Water is an ever-present feature of the Singapore Botanic Gardens - even if you unfortunately can't jump in, its sound provides a relief in the hot, humid climate.
Midst all moving bustle, we managed to squeeze in a morning walk at the Singapore Botanic Gardens, a favorite from our earlier trips to Singapore. Dog-friendly (they even offer bowls to fill from a special tap) and with a good coffee-house, it makes a perfect treat before the equatorial sun climbs too high and turns the gentle activity of garden strolling into a high-endurance sport.
The National Orchid Garden is situated in the middle of the Botanic Gardens. It holds many unusual plants I've never seen before, but unfortunately most of them don't carry any signs to tell their names, which I would expect from a 'botanical' garden.
With a history reaching over 150 years back, Singapore Botanic Gardens has often been called the "leading equatorial botanical garden" and for long, it has been the uncontested crown jewel of all Singaporean green spaces. It was only this June that its prime position was challenged by the bold, new "Gardens by the Bay" park (more about it in my next post). Starting from quite practical beginnings - its initial task was to introduce economic crops as cocoa, rubber and nutmeg to cultivation- Singapore Botanic Gardens has evolved into a delightful park that is not only aesthetically pleasing, but also has world-class plant collections, research and educational facilities and a pronounced recreational agenda.
Groups of Singaporeans - old and young - fill the open spaces of the gardens, practicing tai chi, yoga or Chinese dances.
Walking through the gardens, groups of Singaporeans - old and young, native and immigrant - were using the Gardens as their outdoor living room. Expat moms practiced baby yoga with their mats spread out on the lawns, retirees with silver hair flowed though their tai chi-moves in deep concentration, dignified old ladies danced with red fans in their hands to traditional Chinese music. There was place for everyone, and everyone seemed to be able to enjoy their activities without disturbing each other or being distracted by passers-by.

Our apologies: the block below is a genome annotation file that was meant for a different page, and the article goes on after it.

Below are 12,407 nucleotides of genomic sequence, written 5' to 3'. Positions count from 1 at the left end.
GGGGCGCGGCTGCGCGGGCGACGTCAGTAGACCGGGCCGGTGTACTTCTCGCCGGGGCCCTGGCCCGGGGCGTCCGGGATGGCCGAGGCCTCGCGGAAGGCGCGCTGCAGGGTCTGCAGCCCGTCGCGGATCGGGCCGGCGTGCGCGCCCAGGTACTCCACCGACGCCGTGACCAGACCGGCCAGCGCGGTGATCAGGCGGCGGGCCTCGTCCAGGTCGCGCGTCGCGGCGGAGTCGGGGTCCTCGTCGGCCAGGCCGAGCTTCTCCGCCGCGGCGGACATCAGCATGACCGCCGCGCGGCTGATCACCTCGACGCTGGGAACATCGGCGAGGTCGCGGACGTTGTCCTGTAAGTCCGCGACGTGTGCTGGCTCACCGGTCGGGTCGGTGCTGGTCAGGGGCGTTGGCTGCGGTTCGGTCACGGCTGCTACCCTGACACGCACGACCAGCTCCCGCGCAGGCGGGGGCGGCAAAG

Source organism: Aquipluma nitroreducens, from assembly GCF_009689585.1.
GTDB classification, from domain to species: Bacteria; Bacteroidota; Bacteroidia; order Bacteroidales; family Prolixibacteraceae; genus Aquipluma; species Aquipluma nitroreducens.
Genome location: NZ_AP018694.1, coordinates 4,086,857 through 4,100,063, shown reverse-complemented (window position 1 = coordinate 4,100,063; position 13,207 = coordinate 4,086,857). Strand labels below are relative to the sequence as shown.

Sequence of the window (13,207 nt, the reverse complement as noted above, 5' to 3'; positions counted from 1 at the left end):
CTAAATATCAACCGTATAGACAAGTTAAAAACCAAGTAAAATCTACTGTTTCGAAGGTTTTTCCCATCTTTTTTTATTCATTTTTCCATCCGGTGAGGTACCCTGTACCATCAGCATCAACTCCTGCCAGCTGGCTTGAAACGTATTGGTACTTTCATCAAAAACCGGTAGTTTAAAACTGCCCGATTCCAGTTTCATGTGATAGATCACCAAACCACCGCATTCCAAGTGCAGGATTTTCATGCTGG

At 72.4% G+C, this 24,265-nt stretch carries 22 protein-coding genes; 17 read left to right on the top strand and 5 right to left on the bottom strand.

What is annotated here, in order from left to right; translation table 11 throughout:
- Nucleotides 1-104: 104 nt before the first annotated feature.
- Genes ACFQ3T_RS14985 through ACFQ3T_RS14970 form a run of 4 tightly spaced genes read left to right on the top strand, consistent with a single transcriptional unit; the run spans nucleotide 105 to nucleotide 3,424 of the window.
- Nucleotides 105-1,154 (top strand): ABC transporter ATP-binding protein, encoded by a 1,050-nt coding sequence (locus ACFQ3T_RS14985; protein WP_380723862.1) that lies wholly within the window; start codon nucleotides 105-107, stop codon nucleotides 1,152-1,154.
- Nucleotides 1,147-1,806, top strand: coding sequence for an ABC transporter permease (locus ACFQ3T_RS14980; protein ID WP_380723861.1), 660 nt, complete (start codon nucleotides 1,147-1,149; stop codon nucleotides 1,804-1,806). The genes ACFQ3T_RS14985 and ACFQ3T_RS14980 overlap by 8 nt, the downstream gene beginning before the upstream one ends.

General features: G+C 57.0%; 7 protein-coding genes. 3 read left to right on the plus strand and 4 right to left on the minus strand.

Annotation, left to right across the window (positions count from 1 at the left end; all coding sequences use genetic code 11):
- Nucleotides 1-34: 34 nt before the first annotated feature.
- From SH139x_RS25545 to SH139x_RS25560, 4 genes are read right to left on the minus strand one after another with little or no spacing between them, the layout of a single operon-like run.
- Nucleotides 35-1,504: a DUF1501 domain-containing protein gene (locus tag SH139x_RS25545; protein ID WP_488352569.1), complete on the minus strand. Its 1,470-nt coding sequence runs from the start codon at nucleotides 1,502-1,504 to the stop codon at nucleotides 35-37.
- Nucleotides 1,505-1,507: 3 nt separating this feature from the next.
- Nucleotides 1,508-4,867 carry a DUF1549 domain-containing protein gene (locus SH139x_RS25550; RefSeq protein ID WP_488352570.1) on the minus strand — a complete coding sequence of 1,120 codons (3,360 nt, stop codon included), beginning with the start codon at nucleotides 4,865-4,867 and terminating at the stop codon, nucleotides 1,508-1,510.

Heliconias, Costus and other members of the ginger family form a large part of the vegetation - there is even a special section called the Ginger Garden.
For a tiny island nation with population density 457 times higher than my native Finland (!), it is essential to have a well-defined "green" vision about how to provide a sustainable and high-quality lifestyle for its citizens. This is something that Singapore and its government have taken seriously. Its recently minted slogan "City in a Garden" was chosen to express their deep commitment to creating, developing and utilizing green spaces, and they are doing much more than just creating slogans (more of this later...). But already from my short experience here, I can see that Singaporeans don't need any encouragement in embracing and using their abundant and lush gardens. Just like the wonderful Botanic Gardens, these green spaces are already a great public asset for all who wish to enjoy them.
A pearl-pink Calathea loeseneri opening its delicate petals in the darkness of the jungle floor.